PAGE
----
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29 January 2019 | Story Xolisa Mnukwa | Photo Anja Aucamp
Prof Francis Petersen speech
“We can create an institution that operates and lives in the times of embracing and celebrating diversity, inclusivity, and academic excellence by ensuring that students own their time at university,” said Prof Francis Petersen.

25 January 2019 marked the official welcoming of the University of the Free State’s (UFS) first-year students, as they moved into their respective residences and were warmly welcomed on the UFS Bloemfontein Campus. This day also marked the start of the registration process for first-year students.

According to first-year Psychology student Keisha Claasen, who moved into her residence earlier on 25 January, her first experience of the UFS was daunting but exciting, as she had never been in a similar environment. According to Given Gwerera, who dropped his son off at the Karee residence earlier the day, “the UFS is an institution with great culture and an overall good academic record.” He further explained that he trusts his son to make full use of the opportunities presented to him, as he has a cool head on his shoulders.

On the evening of 25 January, an eager group of millennials, joined by their parents, took the first sip from their cup of varsity life as they assembled on the Red Square of the Bloemfontein Campus to meet the Rector and Vice-Chancellor, Prof Francis Petersen, members of Rectorate, the deans of all faculties, and the Student Representative Council (SRC) of the UFS.

“2019 will be a year of continued change; the UFS is thrilled about the prospect of bringing about opportunities for adaptation and realignment to the future,” said Prof Francis Petersen.

He further explained that the university prides itself in moulding its students into well-rounded individuals who will develop into globally competitive graduates as required in a diversity of landscapes. Prof Petersen urged first-years to remain open to the technological developments that go with globalisation, because of its permanent effects on society today.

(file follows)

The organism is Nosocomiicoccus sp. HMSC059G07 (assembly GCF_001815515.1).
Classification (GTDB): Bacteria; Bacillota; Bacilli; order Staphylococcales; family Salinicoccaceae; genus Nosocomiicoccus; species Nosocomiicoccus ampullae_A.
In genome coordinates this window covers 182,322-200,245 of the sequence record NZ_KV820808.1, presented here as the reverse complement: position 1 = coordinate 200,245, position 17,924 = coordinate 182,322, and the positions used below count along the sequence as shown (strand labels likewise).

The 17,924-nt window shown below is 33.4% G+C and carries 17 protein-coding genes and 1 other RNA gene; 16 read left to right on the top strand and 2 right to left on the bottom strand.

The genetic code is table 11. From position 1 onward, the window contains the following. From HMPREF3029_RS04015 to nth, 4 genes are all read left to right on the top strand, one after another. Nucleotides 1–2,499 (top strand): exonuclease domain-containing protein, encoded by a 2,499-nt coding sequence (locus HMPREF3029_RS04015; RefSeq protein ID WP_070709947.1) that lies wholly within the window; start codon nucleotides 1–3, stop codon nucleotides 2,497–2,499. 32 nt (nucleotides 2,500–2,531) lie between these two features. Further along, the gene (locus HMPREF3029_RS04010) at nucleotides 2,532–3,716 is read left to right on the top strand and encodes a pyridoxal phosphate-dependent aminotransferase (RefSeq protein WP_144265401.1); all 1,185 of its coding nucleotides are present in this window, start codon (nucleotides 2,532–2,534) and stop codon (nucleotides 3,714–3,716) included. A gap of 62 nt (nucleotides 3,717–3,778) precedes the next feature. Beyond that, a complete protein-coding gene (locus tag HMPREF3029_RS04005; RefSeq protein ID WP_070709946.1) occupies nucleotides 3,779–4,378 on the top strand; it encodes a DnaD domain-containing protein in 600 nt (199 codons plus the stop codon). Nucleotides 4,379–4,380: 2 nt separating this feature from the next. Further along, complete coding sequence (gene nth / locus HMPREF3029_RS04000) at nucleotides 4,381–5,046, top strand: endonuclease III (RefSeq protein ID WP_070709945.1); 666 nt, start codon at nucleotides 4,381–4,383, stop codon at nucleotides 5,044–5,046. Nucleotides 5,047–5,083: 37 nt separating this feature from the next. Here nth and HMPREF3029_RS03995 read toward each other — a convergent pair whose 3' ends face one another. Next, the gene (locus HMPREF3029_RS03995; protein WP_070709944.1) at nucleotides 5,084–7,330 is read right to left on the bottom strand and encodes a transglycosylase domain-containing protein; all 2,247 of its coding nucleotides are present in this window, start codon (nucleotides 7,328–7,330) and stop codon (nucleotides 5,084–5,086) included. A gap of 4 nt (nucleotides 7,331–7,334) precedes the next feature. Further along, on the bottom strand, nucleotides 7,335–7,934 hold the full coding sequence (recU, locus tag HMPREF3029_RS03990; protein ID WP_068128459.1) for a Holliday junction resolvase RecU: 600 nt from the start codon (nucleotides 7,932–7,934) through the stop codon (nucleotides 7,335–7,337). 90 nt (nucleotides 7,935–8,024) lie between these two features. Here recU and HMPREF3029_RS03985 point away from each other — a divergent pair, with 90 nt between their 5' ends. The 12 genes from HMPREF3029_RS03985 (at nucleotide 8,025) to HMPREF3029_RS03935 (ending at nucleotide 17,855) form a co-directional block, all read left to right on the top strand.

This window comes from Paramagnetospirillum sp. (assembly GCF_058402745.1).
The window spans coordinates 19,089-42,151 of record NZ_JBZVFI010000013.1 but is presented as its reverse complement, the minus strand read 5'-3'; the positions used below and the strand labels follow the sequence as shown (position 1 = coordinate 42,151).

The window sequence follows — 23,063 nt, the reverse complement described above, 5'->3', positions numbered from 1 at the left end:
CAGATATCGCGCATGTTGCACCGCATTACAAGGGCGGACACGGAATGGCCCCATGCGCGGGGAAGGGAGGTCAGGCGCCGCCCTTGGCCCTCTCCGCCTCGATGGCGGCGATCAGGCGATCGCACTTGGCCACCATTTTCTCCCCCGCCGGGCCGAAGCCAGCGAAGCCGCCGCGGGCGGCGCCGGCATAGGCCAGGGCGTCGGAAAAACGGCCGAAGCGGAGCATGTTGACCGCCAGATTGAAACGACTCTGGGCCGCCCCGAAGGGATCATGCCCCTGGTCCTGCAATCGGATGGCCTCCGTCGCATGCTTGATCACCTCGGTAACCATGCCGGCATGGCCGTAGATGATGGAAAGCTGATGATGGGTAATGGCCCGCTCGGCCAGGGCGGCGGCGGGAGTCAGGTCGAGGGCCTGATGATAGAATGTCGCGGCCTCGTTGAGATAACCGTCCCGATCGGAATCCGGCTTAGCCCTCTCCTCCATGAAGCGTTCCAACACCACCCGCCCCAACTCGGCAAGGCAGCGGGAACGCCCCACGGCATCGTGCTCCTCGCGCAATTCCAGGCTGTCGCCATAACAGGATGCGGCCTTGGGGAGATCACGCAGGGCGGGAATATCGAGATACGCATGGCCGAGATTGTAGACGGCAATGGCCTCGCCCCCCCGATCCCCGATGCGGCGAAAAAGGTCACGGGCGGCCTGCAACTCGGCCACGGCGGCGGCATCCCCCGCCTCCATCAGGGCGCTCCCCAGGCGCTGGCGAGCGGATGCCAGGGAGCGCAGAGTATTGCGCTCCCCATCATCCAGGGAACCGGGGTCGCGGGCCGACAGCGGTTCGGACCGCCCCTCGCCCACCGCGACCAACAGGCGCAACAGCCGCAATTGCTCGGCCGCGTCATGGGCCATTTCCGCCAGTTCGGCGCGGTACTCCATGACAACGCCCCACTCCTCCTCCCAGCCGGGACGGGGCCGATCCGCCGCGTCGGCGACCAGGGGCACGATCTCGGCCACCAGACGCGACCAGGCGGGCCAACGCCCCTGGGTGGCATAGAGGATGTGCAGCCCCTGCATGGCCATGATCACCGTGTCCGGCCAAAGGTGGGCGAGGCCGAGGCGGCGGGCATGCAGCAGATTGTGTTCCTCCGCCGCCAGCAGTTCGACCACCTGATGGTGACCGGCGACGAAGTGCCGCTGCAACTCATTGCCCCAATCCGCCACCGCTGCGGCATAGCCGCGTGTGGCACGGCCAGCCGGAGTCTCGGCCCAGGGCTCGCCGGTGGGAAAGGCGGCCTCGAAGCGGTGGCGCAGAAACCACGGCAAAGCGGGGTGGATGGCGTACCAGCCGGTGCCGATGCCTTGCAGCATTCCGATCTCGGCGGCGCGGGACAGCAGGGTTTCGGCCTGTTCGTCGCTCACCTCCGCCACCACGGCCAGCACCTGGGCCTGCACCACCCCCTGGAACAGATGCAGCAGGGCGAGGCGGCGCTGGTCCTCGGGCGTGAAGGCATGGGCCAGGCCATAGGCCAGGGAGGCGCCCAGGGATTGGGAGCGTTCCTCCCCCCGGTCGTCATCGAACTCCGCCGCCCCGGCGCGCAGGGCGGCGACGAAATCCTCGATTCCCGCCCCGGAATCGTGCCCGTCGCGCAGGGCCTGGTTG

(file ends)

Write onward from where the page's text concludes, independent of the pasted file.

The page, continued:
First-years were further advised to take advantage of the rich pool of academic research and knowledge that is characteristic of the university and is piloted by UFS scholars, by engaging with and learning from them.

The inspiring night concluded on a colourful note, as the audience enjoyed an artistic laser show in front of the Main Building. Caption:

“UFS academics conduct research that forces the world to take note,” said Prof Francis Petersen at the official first-year welcoming ceremony on the UFS Bloemfontein Campus.

News Archive

Multitudes celebrate dr Beyers Naude's selfless life
2013-09-14

26 September 2013

The lecture was held in partnership with the diverse churches, the youth, the house of traditional leadership. The theme was Love for Humanity.

In his special message to the gathered religious leaders, students and staff, Apostle Saki Thapong, challenged all in attendance to “look for your own miracles within yourself.”

“We need a generation of miracles and not a generation of people running after miracles”, said Apostle Thapong.

“Allow your miracle to manifest itself within you and never look at your own miracle through your own time, but through God's time and purpose”, Pastor Thapong said.

In focusing on the choice of the theme, Vice-Rector: External Affairs, Dr Choice Makhetha, said that the theme was very important to all stakeholders who needed to pledge their commitment to building a community of people who care deeply about the safety of its children and senior citizens.

“As stakeholders in the Thabo Mofutsanyana District Municipality, we need to collectively build a society courageous enough to dirty its hands to shape the socio-economic development of this area, for the benefit of the local people, the country and the world. We must build a community of people who work tirelessly to ensure that the dignity of every human being is restored and protected, especially women,” said Dr Makhetha.

Previous speakers in the series include, Dr Allan Boesak, Prof Kwandiwe Kondlo, Dr Frank Chikane, Mr Johann Naude (Dr Naude's son) and Prof Jonathan Jansen.

Dr Beyers Naude was an ordained minister in the Dutch Reformed Church who stood against apartheid despite his advantaged Afrikaner background. In the aftermath of the Sharpeville Massacre of March 1960, 'Oom Bey' started questioning the morality of the government's policies. At the time of his passing away in September 2004, he was described as a “true humanitarian and true son of Africa” by Nelson Mandela.

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